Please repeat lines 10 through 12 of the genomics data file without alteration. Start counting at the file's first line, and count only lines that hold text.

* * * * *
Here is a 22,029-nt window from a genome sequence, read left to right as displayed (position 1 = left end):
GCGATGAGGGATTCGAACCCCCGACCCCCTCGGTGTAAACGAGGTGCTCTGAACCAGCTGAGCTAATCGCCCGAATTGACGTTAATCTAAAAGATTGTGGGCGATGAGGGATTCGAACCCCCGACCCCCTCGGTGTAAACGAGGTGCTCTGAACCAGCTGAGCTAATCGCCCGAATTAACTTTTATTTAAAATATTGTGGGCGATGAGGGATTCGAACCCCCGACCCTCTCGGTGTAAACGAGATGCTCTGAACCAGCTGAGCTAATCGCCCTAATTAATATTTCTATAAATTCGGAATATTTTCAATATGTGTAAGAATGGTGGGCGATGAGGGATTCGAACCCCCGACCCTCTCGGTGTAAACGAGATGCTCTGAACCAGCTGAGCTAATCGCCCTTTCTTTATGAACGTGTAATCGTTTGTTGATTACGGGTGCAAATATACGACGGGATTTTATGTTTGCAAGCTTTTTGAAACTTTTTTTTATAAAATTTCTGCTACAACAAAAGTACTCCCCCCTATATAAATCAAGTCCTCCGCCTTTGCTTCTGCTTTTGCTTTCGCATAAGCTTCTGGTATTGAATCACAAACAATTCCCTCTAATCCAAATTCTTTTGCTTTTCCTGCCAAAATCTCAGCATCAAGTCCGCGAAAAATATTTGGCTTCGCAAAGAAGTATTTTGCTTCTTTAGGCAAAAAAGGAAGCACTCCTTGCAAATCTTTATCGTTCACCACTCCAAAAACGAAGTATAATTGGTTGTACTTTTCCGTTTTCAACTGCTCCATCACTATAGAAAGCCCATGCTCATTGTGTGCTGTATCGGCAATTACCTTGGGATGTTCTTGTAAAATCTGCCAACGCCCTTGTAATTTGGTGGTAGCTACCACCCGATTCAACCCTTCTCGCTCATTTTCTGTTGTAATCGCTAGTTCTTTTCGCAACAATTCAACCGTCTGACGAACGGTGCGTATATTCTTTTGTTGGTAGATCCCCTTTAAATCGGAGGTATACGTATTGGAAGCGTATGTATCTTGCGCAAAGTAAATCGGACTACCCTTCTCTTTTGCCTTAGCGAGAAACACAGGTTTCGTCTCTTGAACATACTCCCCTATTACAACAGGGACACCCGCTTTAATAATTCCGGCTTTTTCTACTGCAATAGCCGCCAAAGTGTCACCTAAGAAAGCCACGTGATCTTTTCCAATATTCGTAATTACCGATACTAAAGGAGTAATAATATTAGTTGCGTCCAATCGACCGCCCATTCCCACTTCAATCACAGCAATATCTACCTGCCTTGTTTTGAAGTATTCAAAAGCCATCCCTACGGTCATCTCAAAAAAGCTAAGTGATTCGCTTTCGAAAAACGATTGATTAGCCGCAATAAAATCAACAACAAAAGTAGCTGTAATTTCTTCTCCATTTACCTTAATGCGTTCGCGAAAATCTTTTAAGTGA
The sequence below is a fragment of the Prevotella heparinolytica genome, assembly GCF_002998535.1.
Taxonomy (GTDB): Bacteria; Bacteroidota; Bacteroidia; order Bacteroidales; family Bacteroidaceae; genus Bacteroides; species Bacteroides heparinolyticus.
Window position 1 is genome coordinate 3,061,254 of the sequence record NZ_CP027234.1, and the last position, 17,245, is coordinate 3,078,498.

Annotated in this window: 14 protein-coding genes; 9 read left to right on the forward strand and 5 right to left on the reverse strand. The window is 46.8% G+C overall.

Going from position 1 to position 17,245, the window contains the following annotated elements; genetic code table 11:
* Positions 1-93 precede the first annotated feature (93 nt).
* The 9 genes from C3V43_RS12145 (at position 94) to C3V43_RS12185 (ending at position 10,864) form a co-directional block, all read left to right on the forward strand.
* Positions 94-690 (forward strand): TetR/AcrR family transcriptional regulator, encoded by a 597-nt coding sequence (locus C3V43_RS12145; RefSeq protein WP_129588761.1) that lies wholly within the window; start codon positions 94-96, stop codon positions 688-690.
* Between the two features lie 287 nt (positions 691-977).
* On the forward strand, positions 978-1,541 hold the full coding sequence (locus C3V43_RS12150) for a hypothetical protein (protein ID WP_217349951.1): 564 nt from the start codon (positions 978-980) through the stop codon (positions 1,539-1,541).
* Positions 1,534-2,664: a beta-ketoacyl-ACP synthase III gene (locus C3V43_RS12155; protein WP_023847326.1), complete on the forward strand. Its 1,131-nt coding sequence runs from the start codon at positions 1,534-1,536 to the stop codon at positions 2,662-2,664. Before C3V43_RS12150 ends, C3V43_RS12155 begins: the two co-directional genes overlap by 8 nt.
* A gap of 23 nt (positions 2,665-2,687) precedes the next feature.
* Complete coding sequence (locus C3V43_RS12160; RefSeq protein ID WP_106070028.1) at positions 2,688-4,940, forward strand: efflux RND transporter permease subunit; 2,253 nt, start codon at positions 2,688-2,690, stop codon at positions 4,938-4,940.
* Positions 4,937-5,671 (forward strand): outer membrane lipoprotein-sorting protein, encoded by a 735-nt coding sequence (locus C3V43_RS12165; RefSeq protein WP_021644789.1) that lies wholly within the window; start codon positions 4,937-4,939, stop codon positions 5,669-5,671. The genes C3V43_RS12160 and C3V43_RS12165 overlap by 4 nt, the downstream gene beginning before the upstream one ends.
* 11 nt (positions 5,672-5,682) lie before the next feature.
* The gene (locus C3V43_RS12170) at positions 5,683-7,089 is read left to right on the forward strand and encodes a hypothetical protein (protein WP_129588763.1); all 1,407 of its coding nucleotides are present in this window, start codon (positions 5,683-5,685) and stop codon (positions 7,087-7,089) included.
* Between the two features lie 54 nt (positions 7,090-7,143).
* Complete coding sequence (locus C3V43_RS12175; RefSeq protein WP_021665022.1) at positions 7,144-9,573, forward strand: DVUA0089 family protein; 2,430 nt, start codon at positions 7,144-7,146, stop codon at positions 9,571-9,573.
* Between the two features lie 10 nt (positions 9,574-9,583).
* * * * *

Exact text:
* Positions 94-690 (forward strand): TetR/AcrR family transcriptional regulator, encoded by a 597-nt coding sequence (locus C3V43_RS12145; RefSeq protein WP_129588761.1) that lies wholly within the window; start codon positions 94-96, stop codon positions 688-690.
* Between the two features lie 287 nt (positions 691-977).
* On the forward strand, positions 978-1,541 hold the full coding sequence (locus C3V43_RS12150) for a hypothetical protein (protein ID WP_217349951.1): 564 nt from the start codon (positions 978-980) through the stop codon (positions 1,539-1,541).